My merchandising experience came in very useful now as I previously dealt with wholesale & retail pricing, margin, invoicing, credit & delivery terms so I knew what information I needed to supply to retail buyers to make the process as efficient as possible. I now have stockists in the UK, EU and USA and while I never envisaged becoming a card wholesaler it is an important part of my business as it helps fund my printmaking practice.
Social media has been incorporated in to the way I work too. I take a lot of photos with my phone and have used Instagram for many years. For me it acted as a visual diary, an extension of my notebooks, a place I could record things of interest. That soon developed in to documenting my making process as not everyone knows what a monoprint is or how it is made. Photographs of the stages help explain it perfectly and gets people engaged with the work I’m making. I sell prints via my website as well as at markets. Online selling can be so anonymous and detached but social media helps bridge that, it allows a connection and a dialogue to take place so I find it an extremely useful tool to interact with those interested in my work.
What work or processes do you most enjoying doing?
The print studio is my favourite sanctuary, a place for focus, for following processes but also then exploring and adapting them to find your way of working. I really enjoy the unexpectedness of monoprinting. It’s usually the accidental marks that happen which become the best feature of a print, the bit you didn’t plan nor influence.
The making process is quite a solitary one so I do enjoy doing art fairs, getting the opportunity to talk to people about the work, seeing reaction and generally having a chat with anyone who stops at the stall. In the same way I quite like posting about work on Instagram, it reaches an audience and encourages engagement.
Who or what are your biggest influences?
That’s always a tricky question as there are certainly people I admire and can easily identify as an influence but then there are all those subconscious ones too which I haven’t acknowledged yet.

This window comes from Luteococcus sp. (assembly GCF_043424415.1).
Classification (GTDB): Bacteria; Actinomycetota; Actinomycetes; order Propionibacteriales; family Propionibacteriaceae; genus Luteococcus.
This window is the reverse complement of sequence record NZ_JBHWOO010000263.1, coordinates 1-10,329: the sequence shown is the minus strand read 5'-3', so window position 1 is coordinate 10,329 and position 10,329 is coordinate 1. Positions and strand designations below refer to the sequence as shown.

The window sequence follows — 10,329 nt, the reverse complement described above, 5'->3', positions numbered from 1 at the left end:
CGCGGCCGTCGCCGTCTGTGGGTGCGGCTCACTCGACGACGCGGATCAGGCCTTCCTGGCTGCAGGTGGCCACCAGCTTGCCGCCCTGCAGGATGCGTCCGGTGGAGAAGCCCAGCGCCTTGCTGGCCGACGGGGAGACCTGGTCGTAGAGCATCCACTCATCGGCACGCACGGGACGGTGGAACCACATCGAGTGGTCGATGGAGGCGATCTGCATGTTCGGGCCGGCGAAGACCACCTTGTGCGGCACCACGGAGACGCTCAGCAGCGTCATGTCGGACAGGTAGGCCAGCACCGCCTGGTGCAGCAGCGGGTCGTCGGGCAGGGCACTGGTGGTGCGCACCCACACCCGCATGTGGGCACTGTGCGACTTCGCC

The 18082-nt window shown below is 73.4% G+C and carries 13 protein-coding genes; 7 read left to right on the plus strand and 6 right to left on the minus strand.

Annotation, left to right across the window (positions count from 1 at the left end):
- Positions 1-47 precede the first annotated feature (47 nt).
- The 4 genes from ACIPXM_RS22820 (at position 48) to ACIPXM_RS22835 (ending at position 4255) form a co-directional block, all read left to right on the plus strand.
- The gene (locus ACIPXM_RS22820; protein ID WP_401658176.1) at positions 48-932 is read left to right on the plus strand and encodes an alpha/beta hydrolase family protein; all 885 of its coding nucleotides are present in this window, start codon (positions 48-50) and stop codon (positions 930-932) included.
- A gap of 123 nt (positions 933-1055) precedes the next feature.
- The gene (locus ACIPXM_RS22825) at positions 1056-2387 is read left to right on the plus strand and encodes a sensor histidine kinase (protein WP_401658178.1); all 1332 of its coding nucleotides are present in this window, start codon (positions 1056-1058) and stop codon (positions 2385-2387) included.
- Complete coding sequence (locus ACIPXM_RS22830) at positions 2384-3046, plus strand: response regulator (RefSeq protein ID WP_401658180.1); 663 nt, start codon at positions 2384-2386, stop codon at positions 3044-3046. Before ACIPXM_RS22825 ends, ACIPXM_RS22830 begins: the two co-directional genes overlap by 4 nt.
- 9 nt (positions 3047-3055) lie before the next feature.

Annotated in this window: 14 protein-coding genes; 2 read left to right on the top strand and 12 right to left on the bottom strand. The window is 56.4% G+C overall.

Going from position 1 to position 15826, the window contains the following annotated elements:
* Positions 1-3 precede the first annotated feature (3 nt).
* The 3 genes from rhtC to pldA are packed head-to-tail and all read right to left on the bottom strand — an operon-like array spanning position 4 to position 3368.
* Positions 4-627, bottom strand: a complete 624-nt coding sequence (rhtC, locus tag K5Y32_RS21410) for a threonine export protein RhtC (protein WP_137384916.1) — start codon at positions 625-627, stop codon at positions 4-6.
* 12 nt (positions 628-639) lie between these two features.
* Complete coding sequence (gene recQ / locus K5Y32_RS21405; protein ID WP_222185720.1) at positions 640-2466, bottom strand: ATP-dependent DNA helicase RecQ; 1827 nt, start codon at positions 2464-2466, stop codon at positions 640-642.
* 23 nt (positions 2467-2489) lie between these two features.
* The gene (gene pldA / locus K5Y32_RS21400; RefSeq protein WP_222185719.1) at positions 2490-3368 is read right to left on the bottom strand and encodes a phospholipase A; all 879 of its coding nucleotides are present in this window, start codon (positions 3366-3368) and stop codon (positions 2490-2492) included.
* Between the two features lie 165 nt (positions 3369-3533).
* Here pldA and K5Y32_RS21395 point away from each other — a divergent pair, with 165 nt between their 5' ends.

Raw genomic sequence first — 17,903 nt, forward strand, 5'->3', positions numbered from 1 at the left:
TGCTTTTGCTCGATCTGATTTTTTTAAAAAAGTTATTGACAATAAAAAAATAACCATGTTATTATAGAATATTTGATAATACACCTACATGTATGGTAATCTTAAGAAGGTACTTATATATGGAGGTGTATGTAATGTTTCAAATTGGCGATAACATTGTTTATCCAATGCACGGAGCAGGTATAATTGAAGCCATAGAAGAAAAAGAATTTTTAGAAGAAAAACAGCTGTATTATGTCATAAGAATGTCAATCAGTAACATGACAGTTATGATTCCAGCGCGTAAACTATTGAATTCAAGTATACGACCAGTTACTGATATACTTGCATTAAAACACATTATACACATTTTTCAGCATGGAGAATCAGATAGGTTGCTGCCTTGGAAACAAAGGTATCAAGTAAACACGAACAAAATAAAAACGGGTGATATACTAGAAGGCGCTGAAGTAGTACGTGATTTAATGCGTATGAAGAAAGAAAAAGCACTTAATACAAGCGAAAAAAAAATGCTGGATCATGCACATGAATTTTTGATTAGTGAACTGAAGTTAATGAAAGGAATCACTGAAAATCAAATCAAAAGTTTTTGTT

The work of American artist Robert Rauschenberg was what made me want to pursue screen printing. I also really loved the graphic work of David Carson & Amy Guip as a student. I suppose it was the collaging & layering of images that attracted me to their work.
Eadward Muybridge’s studies of locomotion & movement still captivate me today. They look like a contact sheet, it is the notion of sequence and slight variation from one frame to the next that fascinates me. Perhaps that is why I make a series of monoprints, each one is different but I use the same components in a different configuration so they relate to but have evolved from one another.
I’m obsessed with Francis Bacon. His paintings are brutal & beautiful. When I lived in Dublin my bus would terminate beside the Hugh Lane Gallery. His studio is installed there, I’d frequently make a pilgrimage to it.
Have you had any responses to your work that were particularly memorable, or not what you expected?
It was a very pleasant surprise when Pringle of Scotland contacted me, expressing interest in my prints. The Head of Menswear had spotted my work on Instagram as some pieces fitted with the orientation of their Spring Summer 2018 collection. One of my monoprints was digitally printed on to fine gauge knitwear and seeing the piece on vogue.com was an immensely proud moment.
What’s the best piece of advice you’ve been given?
A friend told me ‘it’s about momentum’. Getting where you want to be is a journey that may not go exactly as planned but as long as there is progress, no matter how small, it’s still progress. I’ve learned not to get too distracted when things have not advanced at the pace I expected or when discussions of commissions & collaborations go quiet. It is likely that something has been learned during the process anyway, I prefer to focus on that. Also take in to account the connection that has been made, I’ve been surprised how paths can cross again years later.